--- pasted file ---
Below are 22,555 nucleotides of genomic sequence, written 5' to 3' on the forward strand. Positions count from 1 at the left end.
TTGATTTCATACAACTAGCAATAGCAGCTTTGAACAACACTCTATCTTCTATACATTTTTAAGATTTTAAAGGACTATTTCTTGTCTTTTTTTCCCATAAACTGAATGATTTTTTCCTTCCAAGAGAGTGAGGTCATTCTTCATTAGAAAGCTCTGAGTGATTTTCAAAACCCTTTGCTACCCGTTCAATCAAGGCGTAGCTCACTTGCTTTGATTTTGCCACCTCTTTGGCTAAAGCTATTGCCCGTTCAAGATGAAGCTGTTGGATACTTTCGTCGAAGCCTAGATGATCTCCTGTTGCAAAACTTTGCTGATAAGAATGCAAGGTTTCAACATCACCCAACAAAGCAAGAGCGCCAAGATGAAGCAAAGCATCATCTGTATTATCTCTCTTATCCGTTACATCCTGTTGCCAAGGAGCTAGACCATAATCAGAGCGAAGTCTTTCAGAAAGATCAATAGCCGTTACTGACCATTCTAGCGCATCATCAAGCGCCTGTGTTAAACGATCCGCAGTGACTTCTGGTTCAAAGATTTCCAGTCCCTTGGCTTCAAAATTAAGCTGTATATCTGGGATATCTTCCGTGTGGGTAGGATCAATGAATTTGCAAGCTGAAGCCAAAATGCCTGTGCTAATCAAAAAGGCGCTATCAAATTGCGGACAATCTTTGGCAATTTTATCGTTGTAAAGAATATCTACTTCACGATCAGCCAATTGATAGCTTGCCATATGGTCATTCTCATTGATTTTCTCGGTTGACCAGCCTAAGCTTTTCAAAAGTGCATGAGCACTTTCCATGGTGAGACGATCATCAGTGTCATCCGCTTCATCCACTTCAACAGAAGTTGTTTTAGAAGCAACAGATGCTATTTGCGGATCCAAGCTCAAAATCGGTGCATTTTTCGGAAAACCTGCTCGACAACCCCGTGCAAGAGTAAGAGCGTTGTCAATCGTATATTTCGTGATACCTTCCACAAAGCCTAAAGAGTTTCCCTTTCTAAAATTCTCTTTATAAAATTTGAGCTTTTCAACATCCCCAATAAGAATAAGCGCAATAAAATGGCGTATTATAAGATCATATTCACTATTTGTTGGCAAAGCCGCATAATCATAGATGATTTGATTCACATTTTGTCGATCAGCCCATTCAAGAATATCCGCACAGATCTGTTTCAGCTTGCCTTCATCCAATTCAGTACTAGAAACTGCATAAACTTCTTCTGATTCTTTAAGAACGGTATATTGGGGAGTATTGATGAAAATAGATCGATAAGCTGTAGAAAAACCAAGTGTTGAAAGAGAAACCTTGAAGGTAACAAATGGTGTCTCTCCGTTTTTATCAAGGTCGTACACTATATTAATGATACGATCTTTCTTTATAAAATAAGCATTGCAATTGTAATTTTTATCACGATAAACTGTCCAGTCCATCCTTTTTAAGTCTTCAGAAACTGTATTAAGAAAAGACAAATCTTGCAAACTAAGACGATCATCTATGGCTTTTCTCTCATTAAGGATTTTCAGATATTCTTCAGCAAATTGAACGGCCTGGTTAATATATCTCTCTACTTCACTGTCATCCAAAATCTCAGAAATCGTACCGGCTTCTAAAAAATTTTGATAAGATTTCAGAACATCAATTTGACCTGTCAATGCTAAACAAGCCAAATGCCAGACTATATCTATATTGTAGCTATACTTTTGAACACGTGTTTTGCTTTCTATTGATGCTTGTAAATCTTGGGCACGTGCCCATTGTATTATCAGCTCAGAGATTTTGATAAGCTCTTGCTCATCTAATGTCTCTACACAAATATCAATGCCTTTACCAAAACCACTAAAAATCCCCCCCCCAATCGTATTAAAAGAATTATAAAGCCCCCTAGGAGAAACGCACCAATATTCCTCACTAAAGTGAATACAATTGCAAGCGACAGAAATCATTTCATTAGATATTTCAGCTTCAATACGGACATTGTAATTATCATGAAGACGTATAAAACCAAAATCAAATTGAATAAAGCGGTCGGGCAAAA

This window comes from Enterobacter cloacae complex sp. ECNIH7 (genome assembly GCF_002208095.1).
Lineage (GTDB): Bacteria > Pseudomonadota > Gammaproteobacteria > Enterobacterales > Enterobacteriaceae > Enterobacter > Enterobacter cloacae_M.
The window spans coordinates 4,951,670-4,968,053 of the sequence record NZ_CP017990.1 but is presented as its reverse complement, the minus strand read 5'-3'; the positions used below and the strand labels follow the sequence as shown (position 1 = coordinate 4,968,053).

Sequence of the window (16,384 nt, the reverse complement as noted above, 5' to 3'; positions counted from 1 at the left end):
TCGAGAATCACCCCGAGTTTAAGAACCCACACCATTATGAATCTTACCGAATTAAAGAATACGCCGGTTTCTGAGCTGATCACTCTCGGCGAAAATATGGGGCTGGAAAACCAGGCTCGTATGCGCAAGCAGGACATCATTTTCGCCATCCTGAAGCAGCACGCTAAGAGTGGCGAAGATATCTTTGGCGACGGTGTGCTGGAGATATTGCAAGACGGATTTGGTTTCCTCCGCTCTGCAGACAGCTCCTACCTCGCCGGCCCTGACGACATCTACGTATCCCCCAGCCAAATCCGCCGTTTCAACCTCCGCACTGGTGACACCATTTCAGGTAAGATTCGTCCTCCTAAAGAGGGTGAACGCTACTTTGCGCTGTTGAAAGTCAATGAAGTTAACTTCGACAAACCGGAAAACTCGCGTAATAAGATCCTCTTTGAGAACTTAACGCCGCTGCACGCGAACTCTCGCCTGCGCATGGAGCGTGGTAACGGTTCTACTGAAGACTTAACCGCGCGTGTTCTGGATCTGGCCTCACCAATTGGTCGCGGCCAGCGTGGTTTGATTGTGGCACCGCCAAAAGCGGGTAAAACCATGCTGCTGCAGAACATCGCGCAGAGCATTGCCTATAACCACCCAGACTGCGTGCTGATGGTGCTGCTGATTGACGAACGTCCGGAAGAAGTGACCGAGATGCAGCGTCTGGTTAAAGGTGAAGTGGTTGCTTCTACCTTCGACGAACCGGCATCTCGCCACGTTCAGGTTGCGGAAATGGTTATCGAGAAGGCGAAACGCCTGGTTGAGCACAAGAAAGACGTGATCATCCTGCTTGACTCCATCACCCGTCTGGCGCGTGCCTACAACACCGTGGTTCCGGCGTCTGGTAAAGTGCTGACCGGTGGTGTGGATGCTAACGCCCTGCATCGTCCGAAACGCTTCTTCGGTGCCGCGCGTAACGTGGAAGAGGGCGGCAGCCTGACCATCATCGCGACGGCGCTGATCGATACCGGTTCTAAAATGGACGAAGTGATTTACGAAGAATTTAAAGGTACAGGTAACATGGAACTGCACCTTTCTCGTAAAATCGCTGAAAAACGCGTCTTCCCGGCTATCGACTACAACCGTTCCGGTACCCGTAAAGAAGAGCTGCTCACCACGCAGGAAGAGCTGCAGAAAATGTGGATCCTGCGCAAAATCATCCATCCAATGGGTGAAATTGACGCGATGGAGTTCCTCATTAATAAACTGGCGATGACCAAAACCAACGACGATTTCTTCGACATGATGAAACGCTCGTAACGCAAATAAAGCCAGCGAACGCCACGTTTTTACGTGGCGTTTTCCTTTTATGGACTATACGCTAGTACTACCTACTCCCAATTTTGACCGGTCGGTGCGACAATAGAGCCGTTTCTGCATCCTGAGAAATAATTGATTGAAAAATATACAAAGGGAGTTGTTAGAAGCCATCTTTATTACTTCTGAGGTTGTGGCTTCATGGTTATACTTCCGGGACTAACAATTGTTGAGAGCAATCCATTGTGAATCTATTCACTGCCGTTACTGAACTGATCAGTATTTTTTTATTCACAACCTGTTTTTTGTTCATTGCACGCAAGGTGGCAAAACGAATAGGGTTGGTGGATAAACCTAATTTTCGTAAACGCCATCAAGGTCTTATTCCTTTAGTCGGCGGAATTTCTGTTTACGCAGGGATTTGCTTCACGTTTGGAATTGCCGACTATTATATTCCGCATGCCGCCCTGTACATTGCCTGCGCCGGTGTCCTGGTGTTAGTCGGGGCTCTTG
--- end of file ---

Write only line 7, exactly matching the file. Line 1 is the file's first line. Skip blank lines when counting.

TCGAGAATCACCCCGAGTTTAAGAACCCACACCATTATGAATCTTACCGAATTAAAGAATACGCCGGTTTCTGAGCTGATCACTCTCGGCGAAAATATGGGGCTGGAAAACCAGGCTCGTATGCGCAAGCAGGACATCATTTTCGCCATCCTGAAGCAGCACGCTAAGAGTGGCGAAGATATCTTTGGCGACGGTGTGCTGGAGATATTGCAAGACGGATTTGGTTTCCTCCGCTCTGCAGACAGCTCCTACCTCGCCGGCCCTGACGACATCTACGTATCCCCCAGCCAAATCCGCCGTTTCAACCTCCGCACTGGTGACACCATTTCAGGTAAGATTCGTCCTCCTAAAGAGGGTGAACGCTACTTTGCGCTGTTGAAAGTCAATGAAGTTAACTTCGACAAACCGGAAAACTCGCGTAATAAGATCCTCTTTGAGAACTTAACGCCGCTGCACGCGAACTCTCGCCTGCGCATGGAGCGTGGTAACGGTTCTACTGAAGACTTAACCGCGCGTGTTCTGGATCTGGCCTCACCAATTGGTCGCGGCCAGCGTGGTTTGATTGTGGCACCGCCAAAAGCGGGTAAAACCATGCTGCTGCAGAACATCGCGCAGAGCATTGCCTATAACCACCCAGACTGCGTGCTGATGGTGCTGCTGATTGACGAACGTCCGGAAGAAGTGACCGAGATGCAGCGTCTGGTTAAAGGTGAAGTGGTTGCTTCTACCTTCGACGAACCGGCATCTCGCCACGTTCAGGTTGCGGAAATGGTTATCGAGAAGGCGAAACGCCTGGTTGAGCACAAGAAAGACGTGATCATCCTGCTTGACTCCATCACCCGTCTGGCGCGTGCCTACAACACCGTGGTTCCGGCGTCTGGTAAAGTGCTGACCGGTGGTGTGGATGCTAACGCCCTGCATCGTCCGAAACGCTTCTTCGGTGCCGCGCGTAACGTGGAAGAGGGCGGCAGCCTGACCATCATCGCGACGGCGCTGATCGATACCGGTTCTAAAATGGACGAAGTGATTTACGAAGAATTTAAAGGTACAGGTAACATGGAACTGCACCTTTCTCGTAAAATCGCTGAAAAACGCGTCTTCCCGGCTATCGACTACAACCGTTCCGGTACCCGTAAAGAAGAGCTGCTCACCACGCAGGAAGAGCTGCAGAAAATGTGGATCCTGCGCAAAATCATCCATCCAATGGGTGAAATTGACGCGATGGAGTTCCTCATTAATAAACTGGCGATGACCAAAACCAACGACGATTTCTTCGACATGATGAAACGCTCGTAACGCAAATAAAGCCAGCGAACGCCACGTTTTTACGTGGCGTTTTCCTTTTATGGACTATACGCTAGTACTACCTACTCCCAATTTTGACCGGTCGGTGCGACAATAGAGCCGTTTCTGCATCCTGAGAAATAATTGATTGAAAAATATACAAAGGGAGTTGTTAGAAGCCATCTTTATTACTTCTGAGGTTGTGGCTTCATGGTTATACTTCCGGGACTAACAATTGTTGAGAGCAATCCATTGTGAATCTATTCACTGCCGTTACTGAACTGATCAGTATTTTTTTATTCACAACCTGTTTTTTGTTCATTGCACGCAAGGTGGCAAAACGAATAGGGTTGGTGGATAAACCTAATTTTCGTAAACGCCATCAAGGTCTTATTCCTTTAGTCGGCGGAATTTCTGTTTACGCAGGGATTTGCTTCACGTTTGGAATTGCCGACTATTATATTCCGCATGCCGCCCTGTACATTGCCTGCGCCGGTGTCCTGGTGTTAGTCGGGGCTCTTG